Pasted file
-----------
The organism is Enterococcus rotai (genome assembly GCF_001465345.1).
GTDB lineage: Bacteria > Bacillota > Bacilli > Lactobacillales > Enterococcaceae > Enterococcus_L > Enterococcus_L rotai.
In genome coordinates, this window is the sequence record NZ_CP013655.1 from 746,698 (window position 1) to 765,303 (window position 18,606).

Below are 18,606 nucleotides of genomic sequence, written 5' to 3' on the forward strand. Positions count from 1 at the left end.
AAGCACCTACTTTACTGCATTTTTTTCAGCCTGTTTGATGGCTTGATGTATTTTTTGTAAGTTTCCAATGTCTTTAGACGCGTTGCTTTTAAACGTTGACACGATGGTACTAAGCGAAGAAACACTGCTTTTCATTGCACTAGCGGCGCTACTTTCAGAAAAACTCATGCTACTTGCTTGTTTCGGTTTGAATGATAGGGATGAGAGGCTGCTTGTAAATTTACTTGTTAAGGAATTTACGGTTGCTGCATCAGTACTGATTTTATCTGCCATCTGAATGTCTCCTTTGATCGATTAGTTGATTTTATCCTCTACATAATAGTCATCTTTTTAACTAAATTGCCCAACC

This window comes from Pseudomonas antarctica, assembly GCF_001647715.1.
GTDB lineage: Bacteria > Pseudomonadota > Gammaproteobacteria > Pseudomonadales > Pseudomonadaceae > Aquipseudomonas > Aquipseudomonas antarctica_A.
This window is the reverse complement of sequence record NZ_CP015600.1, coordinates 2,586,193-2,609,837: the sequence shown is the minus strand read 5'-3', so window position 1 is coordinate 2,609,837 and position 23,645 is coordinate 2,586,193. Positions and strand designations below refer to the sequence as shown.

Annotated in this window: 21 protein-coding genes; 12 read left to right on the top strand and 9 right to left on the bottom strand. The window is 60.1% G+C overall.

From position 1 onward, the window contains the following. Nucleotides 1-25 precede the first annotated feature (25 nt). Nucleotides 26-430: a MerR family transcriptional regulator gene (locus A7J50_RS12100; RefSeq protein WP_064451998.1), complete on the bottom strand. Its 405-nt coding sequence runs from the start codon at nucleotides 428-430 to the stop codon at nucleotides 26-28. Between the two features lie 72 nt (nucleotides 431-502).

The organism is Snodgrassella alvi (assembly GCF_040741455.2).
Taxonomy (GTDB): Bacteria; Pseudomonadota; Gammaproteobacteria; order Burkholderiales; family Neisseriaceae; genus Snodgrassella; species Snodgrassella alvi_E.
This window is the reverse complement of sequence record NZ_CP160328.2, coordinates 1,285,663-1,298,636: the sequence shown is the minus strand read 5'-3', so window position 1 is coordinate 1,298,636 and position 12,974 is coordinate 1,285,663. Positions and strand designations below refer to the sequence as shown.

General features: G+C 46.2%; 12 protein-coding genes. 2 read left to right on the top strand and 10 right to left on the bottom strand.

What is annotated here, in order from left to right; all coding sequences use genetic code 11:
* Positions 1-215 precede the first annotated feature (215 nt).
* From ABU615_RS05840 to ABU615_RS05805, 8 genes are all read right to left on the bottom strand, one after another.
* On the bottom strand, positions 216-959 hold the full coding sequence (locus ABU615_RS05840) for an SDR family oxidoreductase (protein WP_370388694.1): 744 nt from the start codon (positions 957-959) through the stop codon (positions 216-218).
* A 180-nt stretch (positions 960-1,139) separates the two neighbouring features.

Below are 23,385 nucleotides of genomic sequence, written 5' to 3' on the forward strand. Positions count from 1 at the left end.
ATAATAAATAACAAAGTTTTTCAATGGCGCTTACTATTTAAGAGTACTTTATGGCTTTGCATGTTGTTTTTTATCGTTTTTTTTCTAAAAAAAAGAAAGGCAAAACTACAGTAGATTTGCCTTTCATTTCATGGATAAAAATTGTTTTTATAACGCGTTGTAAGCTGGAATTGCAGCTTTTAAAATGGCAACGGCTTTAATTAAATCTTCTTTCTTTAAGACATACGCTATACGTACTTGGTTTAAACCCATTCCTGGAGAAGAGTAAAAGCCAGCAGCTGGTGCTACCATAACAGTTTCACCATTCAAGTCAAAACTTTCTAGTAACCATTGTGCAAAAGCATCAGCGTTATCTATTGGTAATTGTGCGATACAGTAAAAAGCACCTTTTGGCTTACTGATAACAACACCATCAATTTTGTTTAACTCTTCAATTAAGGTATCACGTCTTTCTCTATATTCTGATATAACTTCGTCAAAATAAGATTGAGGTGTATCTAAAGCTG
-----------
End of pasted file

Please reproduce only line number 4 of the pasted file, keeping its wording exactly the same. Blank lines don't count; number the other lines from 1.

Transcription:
Below are 18,606 nucleotides of genomic sequence, written 5' to 3' on the forward strand. Positions count from 1 at the left end.